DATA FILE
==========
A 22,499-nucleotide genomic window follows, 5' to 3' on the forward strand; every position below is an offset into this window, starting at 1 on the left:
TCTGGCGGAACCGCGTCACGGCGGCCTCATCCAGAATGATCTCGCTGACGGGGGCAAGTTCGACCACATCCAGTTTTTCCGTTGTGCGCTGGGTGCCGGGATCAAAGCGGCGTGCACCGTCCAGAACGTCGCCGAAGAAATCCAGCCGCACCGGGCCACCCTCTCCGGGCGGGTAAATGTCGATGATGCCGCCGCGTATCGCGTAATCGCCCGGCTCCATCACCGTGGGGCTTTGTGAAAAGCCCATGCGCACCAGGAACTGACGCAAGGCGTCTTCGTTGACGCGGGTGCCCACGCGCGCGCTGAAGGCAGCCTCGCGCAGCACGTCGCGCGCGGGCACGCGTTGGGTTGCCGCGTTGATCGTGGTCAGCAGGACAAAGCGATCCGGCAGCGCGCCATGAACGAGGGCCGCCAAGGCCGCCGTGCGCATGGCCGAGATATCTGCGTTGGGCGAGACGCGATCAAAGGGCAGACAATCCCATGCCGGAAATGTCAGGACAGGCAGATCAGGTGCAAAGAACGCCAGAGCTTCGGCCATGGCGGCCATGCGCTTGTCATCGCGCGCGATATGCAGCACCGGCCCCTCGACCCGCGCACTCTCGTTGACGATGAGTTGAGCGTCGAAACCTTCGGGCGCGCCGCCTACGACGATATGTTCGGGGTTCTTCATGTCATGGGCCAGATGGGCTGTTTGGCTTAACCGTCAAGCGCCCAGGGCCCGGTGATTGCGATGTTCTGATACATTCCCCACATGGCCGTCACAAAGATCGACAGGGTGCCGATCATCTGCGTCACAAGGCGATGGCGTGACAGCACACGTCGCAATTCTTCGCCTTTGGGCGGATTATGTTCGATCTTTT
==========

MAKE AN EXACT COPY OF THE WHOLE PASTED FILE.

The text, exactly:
A 22,499-nucleotide genomic window follows, 5' to 3' on the forward strand; every position below is an offset into this window, starting at 1 on the left:
TCTGGCGGAACCGCGTCACGGCGGCCTCATCCAGAATGATCTCGCTGACGGGGGCAAGTTCGACCACATCCAGTTTTTCCGTTGTGCGCTGGGTGCCGGGATCAAAGCGGCGTGCACCGTCCAGAACGTCGCCGAAGAAATCCAGCCGCACCGGGCCACCCTCTCCGGGCGGGTAAATGTCGATGATGCCGCCGCGTATCGCGTAATCGCCCGGCTCCATCACCGTGGGGCTTTGTGAAAAGCCCATGCGCACCAGGAACTGACGCAAGGCGTCTTCGTTGACGCGGGTGCCCACGCGCGCGCTGAAGGCAGCCTCGCGCAGCACGTCGCGCGCGGGCACGCGTTGGGTTGCCGCGTTGATCGTGGTCAGCAGGACAAAGCGATCCGGCAGCGCGCCATGAACGAGGGCCGCCAAGGCCGCCGTGCGCATGGCCGAGATATCTGCGTTGGGCGAGACGCGATCAAAGGGCAGACAATCCCATGCCGGAAATGTCAGGACAGGCAGATCAGGTGCAAAGAACGCCAGAGCTTCGGCCATGGCGGCCATGCGCTTGTCATCGCGCGCGATATGCAGCACCGGCCCCTCGACCCGCGCACTCTCGTTGACGATGAGTTGAGCGTCGAAACCTTCGGGCGCGCCGCCTACGACGATATGTTCGGGGTTCTTCATGTCATGGGCCAGATGGGCTGTTTGGCTTAACCGTCAAGCGCCCAGGGCCCGGTGATTGCGATGTTCTGATACATTCCCCACATGGCCGTCACAAAGATCGACAGGGTGCCGATCATCTGCGTCACAAGGCGATGGCGTGACAGCACACGTCGCAATTCTTCGCCTTTGGGCGGATTATGTTCGATCTTTT